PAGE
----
These days money is tight for almost everyone. Even those of us who haven't felt the direct hit of the economic recession are scrutinizing spending like never before. As a result, much of what we perceive to be "life's extras" are now facing the financial chopping block. Should the choice to hire (or keep) private personal trainers survive your personal budget cuts? Here are ten reasons the answer should be "Yes!"
"Trainers come with built-in motivation," explains Judy Cassady (ACSM, AFFA certified). "Not only are you investing money in to your exercise program, but you're investing time as well." Jerome Davis (NASM, CPT, PES, CES certified) admits that even he, "the trainer, has a personal trainer for that very reason." Trainers can provide accountability because there is a human face that has expectations that you are showing up and working to your potential during your time together. For some, that accountability is what keeps them showing up and seeing results. "Some of my clients don't come in the gym unless they have an appointment," Davis says. "That is not what I like to hear, but quite often it can be the case. There's nothing like a standing appointment to get your butt in gear for a workout."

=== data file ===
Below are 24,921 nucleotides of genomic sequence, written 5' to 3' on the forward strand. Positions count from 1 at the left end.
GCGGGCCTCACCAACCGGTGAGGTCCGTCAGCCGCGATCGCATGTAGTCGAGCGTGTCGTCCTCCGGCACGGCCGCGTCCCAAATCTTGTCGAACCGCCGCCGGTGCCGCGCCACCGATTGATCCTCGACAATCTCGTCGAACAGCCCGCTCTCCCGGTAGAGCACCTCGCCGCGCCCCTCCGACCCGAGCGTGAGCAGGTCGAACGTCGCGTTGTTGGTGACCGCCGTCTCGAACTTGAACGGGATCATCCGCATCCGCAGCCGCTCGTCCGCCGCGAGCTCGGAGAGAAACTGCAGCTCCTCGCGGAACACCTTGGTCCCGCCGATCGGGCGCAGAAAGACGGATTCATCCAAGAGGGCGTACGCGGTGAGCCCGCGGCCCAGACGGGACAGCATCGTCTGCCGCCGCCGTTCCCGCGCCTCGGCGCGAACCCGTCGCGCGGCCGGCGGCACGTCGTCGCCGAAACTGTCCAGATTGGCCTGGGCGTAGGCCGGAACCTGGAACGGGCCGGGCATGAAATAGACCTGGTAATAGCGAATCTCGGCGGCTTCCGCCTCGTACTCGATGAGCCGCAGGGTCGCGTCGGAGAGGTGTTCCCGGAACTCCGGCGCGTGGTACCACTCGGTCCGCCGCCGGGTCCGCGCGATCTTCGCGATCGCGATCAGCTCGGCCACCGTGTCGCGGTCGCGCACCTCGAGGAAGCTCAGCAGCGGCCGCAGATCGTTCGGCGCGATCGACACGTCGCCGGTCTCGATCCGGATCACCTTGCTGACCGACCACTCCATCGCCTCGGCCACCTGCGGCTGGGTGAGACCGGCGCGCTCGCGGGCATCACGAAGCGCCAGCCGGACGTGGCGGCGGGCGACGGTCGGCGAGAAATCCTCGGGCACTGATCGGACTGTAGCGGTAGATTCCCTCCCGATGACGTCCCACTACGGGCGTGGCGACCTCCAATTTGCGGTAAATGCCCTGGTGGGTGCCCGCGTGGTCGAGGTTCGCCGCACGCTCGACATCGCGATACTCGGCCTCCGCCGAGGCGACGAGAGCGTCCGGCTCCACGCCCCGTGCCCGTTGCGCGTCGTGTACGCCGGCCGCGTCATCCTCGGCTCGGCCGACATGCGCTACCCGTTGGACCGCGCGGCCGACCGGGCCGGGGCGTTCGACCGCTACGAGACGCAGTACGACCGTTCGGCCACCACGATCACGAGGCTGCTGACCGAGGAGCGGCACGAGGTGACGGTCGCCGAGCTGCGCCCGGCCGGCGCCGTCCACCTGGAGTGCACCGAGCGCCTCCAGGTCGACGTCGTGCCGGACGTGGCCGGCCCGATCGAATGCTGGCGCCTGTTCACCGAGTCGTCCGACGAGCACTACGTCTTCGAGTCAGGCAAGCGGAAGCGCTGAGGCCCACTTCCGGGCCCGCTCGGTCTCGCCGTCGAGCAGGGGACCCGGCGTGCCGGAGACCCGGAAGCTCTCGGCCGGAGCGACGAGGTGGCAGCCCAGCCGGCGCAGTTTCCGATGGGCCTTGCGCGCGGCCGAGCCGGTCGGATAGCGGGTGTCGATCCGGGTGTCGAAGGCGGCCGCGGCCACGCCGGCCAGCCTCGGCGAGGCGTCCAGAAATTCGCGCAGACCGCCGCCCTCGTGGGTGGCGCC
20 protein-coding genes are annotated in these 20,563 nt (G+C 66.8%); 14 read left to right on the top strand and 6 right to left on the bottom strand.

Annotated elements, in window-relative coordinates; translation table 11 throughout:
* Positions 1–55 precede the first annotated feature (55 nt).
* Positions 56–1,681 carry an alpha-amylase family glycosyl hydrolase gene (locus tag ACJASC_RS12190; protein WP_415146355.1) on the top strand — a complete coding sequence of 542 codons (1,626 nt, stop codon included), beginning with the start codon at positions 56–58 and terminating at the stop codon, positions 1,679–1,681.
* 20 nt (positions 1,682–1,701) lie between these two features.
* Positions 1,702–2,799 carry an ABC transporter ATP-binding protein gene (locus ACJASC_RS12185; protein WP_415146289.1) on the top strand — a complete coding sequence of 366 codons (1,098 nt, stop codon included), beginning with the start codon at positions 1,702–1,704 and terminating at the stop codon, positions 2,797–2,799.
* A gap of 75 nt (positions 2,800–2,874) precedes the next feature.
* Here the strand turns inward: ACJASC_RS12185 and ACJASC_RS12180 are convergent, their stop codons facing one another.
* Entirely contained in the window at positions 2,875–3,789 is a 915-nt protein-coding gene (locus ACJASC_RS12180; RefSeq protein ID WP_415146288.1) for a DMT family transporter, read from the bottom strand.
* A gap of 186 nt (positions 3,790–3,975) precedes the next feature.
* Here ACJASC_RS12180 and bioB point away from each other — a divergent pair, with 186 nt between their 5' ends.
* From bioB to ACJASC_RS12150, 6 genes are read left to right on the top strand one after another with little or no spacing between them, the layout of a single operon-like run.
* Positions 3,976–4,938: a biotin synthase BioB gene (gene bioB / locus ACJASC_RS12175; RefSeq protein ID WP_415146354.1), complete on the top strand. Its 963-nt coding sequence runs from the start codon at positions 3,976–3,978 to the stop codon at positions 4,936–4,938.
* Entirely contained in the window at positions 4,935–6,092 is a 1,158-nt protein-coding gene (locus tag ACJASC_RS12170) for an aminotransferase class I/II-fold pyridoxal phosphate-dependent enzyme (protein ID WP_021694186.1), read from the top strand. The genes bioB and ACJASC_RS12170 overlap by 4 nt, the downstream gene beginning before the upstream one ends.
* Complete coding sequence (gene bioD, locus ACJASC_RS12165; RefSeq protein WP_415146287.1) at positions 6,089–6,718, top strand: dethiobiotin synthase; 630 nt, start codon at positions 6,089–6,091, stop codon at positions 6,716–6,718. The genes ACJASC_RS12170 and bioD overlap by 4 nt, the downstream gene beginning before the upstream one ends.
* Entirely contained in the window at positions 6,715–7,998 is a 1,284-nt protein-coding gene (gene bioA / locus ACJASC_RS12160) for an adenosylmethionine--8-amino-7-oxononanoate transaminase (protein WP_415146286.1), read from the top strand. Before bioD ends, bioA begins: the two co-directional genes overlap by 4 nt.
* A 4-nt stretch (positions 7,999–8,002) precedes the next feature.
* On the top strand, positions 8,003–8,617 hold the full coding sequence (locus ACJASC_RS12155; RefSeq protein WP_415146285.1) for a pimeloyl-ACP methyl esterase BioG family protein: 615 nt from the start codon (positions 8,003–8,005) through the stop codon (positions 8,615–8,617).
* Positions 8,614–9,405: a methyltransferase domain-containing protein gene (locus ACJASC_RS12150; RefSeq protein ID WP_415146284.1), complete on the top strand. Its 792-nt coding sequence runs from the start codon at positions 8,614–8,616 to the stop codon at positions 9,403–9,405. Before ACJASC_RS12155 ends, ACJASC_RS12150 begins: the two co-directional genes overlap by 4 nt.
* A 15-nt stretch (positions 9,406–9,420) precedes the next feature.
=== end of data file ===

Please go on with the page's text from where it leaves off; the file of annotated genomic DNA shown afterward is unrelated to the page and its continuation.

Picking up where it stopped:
. Working with a good trainer provides you with the opportunity to learn something new after every interaction. Davis explains, "there are 168 hours in a week. Hopefully you get to see your client for 3 of them. What are they doing the other 165? Education is the key for the client." Jaye Evans ( BA, kinesiology, NASM, Cooper, AFFA, Yogafit and spinning certifications) agrees, "If you hire a good trainer they will have expertise in the areas or fields that you won't get from the internet; that you won't get from books; that you won't get from magazines. You will get that from the source